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Finding Low-Cost Treasures to Sell

How to find small, everyday bargains that can translate to big profits on eBay.

Opinions expressed by Entrepreneur contributors are their own.

You've read the success stories, and now you're ready to move from eBay buyer to eBay seller. The challenge is finding products to sell that people will buy, preferably at a premium price.

Start the search under your own roof, scanning your closets, rummaging around in your garage and opening those long-forgotten boxes in the attic.

Once you've exhausted these options, consider your own skills and interests for ideas on finding product. Tim Stallard, 35, and Todd McGohan, 40, made their golf addiction the link to a successful business, (eBay User ID: proshopwarehouse), which had about $10 million in sales last year. They began by selling their own used golf equipment. Satisfied with the response, they turned next to their network of golf enthusiasts for more supply. The first stop was a golf pro shop at a local country club, where a friend sold them $5,000 worth of liquidated equipment. "From there, we started looking for more people we knew in the golf business," Stallard says. The effort stretched from the company's base in Franklin, Ohio, to other areas of the state and beyond.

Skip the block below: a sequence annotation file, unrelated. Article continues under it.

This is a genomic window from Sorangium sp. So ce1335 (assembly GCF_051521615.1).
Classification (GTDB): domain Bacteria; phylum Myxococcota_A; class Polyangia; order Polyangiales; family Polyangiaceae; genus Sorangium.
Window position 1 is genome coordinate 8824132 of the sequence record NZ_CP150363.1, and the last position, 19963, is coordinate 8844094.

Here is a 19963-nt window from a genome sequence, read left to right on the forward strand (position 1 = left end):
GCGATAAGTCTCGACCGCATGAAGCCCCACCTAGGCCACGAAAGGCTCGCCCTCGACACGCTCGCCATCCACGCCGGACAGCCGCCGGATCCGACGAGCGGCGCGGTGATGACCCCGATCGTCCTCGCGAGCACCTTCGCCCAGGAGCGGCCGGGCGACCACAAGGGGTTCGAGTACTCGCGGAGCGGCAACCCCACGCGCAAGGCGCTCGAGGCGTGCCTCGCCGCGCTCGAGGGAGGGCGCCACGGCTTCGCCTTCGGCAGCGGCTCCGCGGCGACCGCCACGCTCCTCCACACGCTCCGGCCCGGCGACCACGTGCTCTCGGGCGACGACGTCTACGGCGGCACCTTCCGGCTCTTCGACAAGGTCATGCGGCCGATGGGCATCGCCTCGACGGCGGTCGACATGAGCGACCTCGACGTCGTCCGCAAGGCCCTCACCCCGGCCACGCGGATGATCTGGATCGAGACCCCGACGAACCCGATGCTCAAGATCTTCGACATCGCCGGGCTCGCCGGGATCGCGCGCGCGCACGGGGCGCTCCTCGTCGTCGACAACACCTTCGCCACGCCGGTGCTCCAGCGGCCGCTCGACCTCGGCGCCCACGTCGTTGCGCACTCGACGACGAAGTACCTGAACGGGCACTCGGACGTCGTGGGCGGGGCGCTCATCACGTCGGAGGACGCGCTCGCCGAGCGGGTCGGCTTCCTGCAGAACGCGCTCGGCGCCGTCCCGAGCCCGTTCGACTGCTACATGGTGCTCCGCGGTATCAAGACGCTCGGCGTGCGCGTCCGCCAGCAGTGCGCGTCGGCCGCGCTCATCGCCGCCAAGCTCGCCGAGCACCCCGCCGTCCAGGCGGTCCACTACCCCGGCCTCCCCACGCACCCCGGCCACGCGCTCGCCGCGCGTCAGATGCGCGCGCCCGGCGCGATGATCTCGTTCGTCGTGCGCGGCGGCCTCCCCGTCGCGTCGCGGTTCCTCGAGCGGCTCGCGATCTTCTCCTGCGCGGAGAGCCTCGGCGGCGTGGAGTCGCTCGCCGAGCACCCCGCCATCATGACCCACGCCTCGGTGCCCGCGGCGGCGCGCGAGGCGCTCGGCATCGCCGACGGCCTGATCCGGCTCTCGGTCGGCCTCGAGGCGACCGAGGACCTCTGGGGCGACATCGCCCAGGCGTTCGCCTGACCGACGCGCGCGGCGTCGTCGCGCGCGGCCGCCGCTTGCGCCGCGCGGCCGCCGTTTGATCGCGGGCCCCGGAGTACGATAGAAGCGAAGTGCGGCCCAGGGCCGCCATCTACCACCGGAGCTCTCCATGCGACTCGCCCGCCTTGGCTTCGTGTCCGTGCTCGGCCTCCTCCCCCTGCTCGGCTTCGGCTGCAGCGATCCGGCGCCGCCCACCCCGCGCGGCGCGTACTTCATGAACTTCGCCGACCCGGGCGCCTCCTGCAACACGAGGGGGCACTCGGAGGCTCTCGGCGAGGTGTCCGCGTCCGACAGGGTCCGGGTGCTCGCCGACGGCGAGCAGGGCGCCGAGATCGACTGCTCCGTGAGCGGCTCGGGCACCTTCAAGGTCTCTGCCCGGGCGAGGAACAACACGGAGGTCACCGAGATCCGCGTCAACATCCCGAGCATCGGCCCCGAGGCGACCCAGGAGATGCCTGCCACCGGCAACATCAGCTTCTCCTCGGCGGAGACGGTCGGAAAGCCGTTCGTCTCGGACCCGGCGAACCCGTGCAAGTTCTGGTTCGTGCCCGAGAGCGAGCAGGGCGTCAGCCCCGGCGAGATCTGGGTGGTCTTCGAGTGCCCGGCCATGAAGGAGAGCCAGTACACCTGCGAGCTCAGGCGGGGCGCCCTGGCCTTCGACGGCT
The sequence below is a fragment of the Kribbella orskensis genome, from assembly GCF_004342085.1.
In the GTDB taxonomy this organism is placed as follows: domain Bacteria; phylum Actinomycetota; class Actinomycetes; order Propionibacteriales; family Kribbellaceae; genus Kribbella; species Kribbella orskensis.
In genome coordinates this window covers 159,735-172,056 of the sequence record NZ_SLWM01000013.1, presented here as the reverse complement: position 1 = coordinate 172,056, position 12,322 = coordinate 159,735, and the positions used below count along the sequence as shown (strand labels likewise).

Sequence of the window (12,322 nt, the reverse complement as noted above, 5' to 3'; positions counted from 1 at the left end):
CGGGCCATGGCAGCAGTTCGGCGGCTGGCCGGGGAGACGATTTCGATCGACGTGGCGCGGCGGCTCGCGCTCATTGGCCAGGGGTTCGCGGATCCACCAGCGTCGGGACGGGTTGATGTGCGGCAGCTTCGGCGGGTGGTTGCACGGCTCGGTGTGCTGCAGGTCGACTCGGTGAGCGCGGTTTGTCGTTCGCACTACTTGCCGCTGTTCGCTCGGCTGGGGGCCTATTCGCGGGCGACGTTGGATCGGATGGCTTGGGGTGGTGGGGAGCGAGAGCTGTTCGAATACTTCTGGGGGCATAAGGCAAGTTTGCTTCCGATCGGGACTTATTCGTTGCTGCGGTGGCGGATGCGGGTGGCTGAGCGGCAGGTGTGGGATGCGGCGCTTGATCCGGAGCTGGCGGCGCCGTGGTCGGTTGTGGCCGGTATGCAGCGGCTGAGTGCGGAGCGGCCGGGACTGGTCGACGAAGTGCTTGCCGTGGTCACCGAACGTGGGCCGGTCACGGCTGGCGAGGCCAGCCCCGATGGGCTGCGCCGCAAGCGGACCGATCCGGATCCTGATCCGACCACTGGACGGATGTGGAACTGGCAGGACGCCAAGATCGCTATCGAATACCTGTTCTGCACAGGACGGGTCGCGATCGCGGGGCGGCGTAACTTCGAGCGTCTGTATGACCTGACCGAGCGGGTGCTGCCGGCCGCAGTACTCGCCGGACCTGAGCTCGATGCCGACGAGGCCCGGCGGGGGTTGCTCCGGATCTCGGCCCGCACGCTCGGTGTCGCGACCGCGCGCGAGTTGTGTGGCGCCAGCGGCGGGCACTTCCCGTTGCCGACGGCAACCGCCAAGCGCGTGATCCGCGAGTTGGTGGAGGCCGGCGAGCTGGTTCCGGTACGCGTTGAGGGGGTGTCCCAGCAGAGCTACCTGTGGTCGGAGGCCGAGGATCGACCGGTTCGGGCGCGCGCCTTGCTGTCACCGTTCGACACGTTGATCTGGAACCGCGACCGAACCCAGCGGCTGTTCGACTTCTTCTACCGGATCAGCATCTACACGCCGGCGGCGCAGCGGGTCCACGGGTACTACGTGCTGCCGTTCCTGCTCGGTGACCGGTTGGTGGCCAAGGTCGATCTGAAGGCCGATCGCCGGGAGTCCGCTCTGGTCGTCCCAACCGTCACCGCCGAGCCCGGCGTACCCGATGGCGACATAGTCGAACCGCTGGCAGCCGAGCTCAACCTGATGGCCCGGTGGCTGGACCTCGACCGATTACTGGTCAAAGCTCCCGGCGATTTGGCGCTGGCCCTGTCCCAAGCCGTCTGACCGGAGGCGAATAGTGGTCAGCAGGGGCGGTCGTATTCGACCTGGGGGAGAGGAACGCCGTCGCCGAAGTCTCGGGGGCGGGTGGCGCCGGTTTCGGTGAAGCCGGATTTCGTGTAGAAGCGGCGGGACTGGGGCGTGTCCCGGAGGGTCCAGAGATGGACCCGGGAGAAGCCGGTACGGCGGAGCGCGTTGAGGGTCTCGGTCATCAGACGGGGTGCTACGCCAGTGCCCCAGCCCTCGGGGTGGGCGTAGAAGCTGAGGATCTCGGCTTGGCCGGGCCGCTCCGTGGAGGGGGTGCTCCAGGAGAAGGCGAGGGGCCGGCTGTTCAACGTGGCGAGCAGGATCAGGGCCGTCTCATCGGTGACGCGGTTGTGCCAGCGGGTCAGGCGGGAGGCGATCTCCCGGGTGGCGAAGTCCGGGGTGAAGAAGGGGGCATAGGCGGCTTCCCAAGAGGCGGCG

Product sources are only as limited as your imagination. A friend eager to be rid of a dusty record collection could turn into an eBay windfall. More traditional sources are garage sales, thrift shops, going-out-of-business sales, real estate and storage site auctions, and even junkyards. "You can make an extra $500 to $1,000 a month going to garage sales and thrift shops," says Skip McGrath, eBay PowerSeller and principal of Vision-One Press in Anacortes, Washington, which publishes McGrath's newsletter and books about eBay. "Virtually anything sells."

It helps to be a shopaholic with a knack for finding deals like Margaret Demopoulos, 40, of Durham, New Hampshire (eBay User ID: goatbeard). She haunts local retailers and outlets looking for deeply discounted items, reasoning that the greater discount, the greater the potential profit. One past success was with LeapPads, a children's educational toy, bought for $9 each and sold for $21 each on eBay.

Sun W. Kim, 30, recognized an eBay opportunity in a bucket full of computer cables at a Los Angeles flea market. He paid 50 cents a cable and sold them on eBay for $10 each. Another flea market visit turned up older versions of the popular Crystal Reports business reporting software in unopened packages for $2 each that Kim sold for an average of $350 each. Kim (eBay User ID: tekgems) has since started sourcing straight from manufacturers (check out "Bigger Deals" on page 52). His San Francisco company, TekGems, grossed $300,000 in 2004.

Marsha Collier, author of Starting an eBay Business for Dummies, and her daughter Susan used their knowledge of the fashion world to take advantage of $450 Fendi handbags selling for $200 at Costco. They sold for $350 each on eBay. Says Collier, "Most success stories on eBay are from people who sell what they know."

Find It Online

Where to go to source products online:

Source: Starting an eBay Business for Dummies, Marsha Collier

Julie Monahan is a writer in Seattle whose articles on small business and emerging technology have appeared in numerous consumer and trade magazines.